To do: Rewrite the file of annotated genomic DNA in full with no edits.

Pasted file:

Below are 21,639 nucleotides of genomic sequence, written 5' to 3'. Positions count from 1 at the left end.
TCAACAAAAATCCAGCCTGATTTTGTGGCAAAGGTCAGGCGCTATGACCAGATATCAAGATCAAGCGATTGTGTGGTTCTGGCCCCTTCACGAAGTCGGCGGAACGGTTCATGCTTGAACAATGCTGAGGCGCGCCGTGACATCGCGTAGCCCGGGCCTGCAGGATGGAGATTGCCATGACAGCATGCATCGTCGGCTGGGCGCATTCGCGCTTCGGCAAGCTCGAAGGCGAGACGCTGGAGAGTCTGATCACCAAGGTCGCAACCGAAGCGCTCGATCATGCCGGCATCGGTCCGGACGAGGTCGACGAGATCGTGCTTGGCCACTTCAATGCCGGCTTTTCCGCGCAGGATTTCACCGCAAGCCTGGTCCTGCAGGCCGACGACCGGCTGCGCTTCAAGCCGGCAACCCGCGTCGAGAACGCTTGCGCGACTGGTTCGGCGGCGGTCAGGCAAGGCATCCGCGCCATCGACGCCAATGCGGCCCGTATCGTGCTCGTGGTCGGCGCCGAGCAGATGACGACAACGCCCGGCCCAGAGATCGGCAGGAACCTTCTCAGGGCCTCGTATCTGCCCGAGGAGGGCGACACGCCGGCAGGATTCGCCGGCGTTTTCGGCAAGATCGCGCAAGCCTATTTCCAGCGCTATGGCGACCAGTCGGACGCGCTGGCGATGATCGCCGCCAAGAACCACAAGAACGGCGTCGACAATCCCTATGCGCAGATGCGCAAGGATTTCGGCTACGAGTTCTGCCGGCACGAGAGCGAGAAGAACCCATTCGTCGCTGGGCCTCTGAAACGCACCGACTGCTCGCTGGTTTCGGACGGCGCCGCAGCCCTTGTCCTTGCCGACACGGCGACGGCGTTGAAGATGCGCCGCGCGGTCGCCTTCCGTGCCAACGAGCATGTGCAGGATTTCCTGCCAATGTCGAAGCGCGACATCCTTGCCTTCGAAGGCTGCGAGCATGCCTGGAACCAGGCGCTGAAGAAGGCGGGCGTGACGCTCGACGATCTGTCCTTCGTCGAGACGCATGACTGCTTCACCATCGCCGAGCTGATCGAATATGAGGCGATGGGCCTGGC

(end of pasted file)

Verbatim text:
Below are 21,639 nucleotides of genomic sequence, written 5' to 3'. Positions count from 1 at the left end.
TCAACAAAAATCCAGCCTGATTTTGTGGCAAAGGTCAGGCGCTATGACCAGATATCAAGATCAAGCGATTGTGTGGTTCTGGCCCCTTCACGAAGTCGGCGGAACGGTTCATGCTTGAACAATGCTGAGGCGCGCCGTGACATCGCGTAGCCCGGGCCTGCAGGATGGAGATTGCCATGACAGCATGCATCGTCGGCTGGGCGCATTCGCGCTTCGGCAAGCTCGAAGGCGAGACGCTGGAGAGTCTGATCACCAAGGTCGCAACCGAAGCGCTCGATCATGCCGGCATCGGTCCGGACGAGGTCGACGAGATCGTGCTTGGCCACTTCAATGCCGGCTTTTCCGCGCAGGATTTCACCGCAAGCCTGGTCCTGCAGGCCGACGACCGGCTGCGCTTCAAGCCGGCAACCCGCGTCGAGAACGCTTGCGCGACTGGTTCGGCGGCGGTCAGGCAAGGCATCCGCGCCATCGACGCCAATGCGGCCCGTATCGTGCTCGTGGTCGGCGCCGAGCAGATGACGACAACGCCCGGCCCAGAGATCGGCAGGAACCTTCTCAGGGCCTCGTATCTGCCCGAGGAGGGCGACACGCCGGCAGGATTCGCCGGCGTTTTCGGCAAGATCGCGCAAGCCTATTTCCAGCGCTATGGCGACCAGTCGGACGCGCTGGCGATGATCGCCGCCAAGAACCACAAGAACGGCGTCGACAATCCCTATGCGCAGATGCGCAAGGATTTCGGCTACGAGTTCTGCCGGCACGAGAGCGAGAAGAACCCATTCGTCGCTGGGCCTCTGAAACGCACCGACTGCTCGCTGGTTTCGGACGGCGCCGCAGCCCTTGTCCTTGCCGACACGGCGACGGCGTTGAAGATGCGCCGCGCGGTCGCCTTCCGTGCCAACGAGCATGTGCAGGATTTCCTGCCAATGTCGAAGCGCGACATCCTTGCCTTCGAAGGCTGCGAGCATGCCTGGAACCAGGCGCTGAAGAAGGCGGGCGTGACGCTCGACGATCTGTCCTTCGTCGAGACGCATGACTGCTTCACCATCGCCGAGCTGATCGAATATGAGGCGATGGGCCTGGC